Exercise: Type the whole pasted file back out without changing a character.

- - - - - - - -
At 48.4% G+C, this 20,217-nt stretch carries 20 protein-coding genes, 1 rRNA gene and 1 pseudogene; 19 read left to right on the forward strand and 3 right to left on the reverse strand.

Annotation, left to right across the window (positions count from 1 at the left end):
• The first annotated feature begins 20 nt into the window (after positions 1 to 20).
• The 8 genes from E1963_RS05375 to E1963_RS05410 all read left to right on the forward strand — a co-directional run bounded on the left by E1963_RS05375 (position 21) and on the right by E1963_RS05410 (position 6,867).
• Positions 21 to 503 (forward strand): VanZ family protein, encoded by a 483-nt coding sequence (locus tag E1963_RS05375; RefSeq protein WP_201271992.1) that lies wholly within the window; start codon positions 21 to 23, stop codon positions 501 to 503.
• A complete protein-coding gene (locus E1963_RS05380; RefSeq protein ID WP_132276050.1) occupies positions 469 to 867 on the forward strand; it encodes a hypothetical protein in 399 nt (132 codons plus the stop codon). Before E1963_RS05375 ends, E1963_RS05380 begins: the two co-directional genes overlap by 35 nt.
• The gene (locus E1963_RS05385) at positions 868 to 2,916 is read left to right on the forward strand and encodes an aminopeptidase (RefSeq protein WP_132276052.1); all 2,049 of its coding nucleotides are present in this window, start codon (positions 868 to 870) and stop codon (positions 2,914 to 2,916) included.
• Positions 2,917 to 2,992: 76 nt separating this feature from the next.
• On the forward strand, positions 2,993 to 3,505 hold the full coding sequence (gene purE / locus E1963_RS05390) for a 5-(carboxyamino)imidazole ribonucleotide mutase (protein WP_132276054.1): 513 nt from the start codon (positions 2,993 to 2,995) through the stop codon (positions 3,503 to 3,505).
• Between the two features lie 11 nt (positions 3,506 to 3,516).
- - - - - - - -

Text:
At 48.4% G+C, this 20,217-nt stretch carries 20 protein-coding genes, 1 rRNA gene and 1 pseudogene; 19 read left to right on the forward strand and 3 right to left on the reverse strand.

Annotation, left to right across the window (positions count from 1 at the left end):
• The first annotated feature begins 20 nt into the window (after positions 1 to 20).
• The 8 genes from E1963_RS05375 to E1963_RS05410 all read left to right on the forward strand — a co-directional run bounded on the left by E1963_RS05375 (position 21) and on the right by E1963_RS05410 (position 6,867).
• Positions 21 to 503 (forward strand): VanZ family protein, encoded by a 483-nt coding sequence (locus tag E1963_RS05375; RefSeq protein WP_201271992.1) that lies wholly within the window; start codon positions 21 to 23, stop codon positions 501 to 503.
• A complete protein-coding gene (locus E1963_RS05380; RefSeq protein ID WP_132276050.1) occupies positions 469 to 867 on the forward strand; it encodes a hypothetical protein in 399 nt (132 codons plus the stop codon). Before E1963_RS05375 ends, E1963_RS05380 begins: the two co-directional genes overlap by 35 nt.
• The gene (locus E1963_RS05385) at positions 868 to 2,916 is read left to right on the forward strand and encodes an aminopeptidase (RefSeq protein WP_132276052.1); all 2,049 of its coding nucleotides are present in this window, start codon (positions 868 to 870) and stop codon (positions 2,914 to 2,916) included.
• Positions 2,917 to 2,992: 76 nt separating this feature from the next.
• On the forward strand, positions 2,993 to 3,505 hold the full coding sequence (gene purE / locus E1963_RS05390) for a 5-(carboxyamino)imidazole ribonucleotide mutase (protein WP_132276054.1): 513 nt from the start codon (positions 2,993 to 2,995) through the stop codon (positions 3,503 to 3,505).
• Between the two features lie 11 nt (positions 3,506 to 3,516).